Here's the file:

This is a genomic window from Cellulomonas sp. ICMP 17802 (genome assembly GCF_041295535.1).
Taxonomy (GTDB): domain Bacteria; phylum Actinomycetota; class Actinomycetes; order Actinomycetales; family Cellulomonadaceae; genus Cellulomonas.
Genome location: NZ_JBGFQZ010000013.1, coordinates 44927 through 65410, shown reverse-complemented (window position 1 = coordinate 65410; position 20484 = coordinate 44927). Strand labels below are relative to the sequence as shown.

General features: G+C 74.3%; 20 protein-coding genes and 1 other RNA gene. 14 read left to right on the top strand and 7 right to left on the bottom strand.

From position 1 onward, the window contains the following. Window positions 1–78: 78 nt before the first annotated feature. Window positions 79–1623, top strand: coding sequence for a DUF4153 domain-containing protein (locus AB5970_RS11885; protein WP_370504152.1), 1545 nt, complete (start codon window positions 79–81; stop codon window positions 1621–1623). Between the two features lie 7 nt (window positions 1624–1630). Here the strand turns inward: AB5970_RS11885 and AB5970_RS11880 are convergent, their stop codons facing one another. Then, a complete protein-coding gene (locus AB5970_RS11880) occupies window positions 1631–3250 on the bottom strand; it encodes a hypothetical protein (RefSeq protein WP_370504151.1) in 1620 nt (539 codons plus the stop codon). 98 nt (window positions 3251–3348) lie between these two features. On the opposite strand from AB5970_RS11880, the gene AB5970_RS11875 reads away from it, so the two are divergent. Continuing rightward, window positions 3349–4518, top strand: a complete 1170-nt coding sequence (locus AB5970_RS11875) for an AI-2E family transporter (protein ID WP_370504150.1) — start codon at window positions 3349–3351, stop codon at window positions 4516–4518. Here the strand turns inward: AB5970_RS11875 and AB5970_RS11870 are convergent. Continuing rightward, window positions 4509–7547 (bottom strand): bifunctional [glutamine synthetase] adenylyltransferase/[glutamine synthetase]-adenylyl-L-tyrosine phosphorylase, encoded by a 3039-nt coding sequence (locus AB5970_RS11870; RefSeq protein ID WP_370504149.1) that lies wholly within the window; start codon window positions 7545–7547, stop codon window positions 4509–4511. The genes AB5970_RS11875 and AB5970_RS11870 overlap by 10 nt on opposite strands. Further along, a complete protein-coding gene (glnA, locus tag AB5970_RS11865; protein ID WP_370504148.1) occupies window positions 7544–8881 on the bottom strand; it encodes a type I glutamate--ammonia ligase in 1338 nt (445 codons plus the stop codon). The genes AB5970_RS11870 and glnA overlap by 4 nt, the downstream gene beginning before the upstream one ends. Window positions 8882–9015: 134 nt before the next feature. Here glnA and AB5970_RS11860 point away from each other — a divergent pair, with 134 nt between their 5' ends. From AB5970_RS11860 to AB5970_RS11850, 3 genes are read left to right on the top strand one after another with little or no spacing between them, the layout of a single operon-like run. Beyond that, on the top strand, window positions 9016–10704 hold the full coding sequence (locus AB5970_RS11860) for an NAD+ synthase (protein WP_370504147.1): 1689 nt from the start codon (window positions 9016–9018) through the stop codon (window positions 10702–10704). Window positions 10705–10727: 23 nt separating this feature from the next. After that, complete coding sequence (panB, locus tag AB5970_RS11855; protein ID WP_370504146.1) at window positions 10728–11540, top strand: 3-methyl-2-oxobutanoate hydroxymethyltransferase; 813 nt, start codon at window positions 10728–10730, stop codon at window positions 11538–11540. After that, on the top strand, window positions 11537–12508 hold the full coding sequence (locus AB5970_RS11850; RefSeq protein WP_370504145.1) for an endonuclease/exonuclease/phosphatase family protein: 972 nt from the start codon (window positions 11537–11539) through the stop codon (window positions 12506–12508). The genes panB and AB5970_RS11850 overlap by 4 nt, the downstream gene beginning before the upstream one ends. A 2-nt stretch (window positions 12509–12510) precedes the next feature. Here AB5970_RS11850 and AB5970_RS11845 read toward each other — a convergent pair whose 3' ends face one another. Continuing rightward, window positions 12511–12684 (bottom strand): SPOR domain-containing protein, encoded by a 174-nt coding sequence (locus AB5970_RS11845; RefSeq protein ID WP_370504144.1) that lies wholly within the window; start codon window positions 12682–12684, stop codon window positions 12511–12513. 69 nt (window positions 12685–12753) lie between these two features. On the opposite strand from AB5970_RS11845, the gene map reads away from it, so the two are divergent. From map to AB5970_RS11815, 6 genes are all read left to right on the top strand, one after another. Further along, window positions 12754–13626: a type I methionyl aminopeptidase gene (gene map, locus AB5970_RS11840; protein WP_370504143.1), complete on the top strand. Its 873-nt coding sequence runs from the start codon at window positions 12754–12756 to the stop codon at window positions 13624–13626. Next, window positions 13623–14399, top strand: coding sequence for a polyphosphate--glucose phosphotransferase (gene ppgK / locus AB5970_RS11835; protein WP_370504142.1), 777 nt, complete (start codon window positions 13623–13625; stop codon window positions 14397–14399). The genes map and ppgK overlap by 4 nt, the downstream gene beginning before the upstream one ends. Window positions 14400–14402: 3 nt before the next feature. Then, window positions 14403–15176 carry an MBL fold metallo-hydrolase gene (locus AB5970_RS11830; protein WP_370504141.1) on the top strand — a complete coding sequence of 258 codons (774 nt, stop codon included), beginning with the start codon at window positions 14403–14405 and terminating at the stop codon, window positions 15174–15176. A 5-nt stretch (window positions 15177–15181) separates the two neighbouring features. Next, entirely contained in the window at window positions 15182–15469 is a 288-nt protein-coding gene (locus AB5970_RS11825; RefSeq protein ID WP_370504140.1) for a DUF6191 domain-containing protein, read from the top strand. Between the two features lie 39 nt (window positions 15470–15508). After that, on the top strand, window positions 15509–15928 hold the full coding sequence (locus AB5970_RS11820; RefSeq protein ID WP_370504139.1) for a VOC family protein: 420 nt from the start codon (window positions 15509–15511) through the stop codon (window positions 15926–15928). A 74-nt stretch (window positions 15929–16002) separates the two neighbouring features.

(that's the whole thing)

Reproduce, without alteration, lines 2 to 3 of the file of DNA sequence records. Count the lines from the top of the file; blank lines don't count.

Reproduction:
Taxonomy (GTDB): domain Bacteria; phylum Actinomycetota; class Actinomycetes; order Actinomycetales; family Cellulomonadaceae; genus Cellulomonas.
Genome location: NZ_JBGFQZ010000013.1, coordinates 44927 through 65410, shown reverse-complemented (window position 1 = coordinate 65410; position 20484 = coordinate 44927). Strand labels below are relative to the sequence as shown.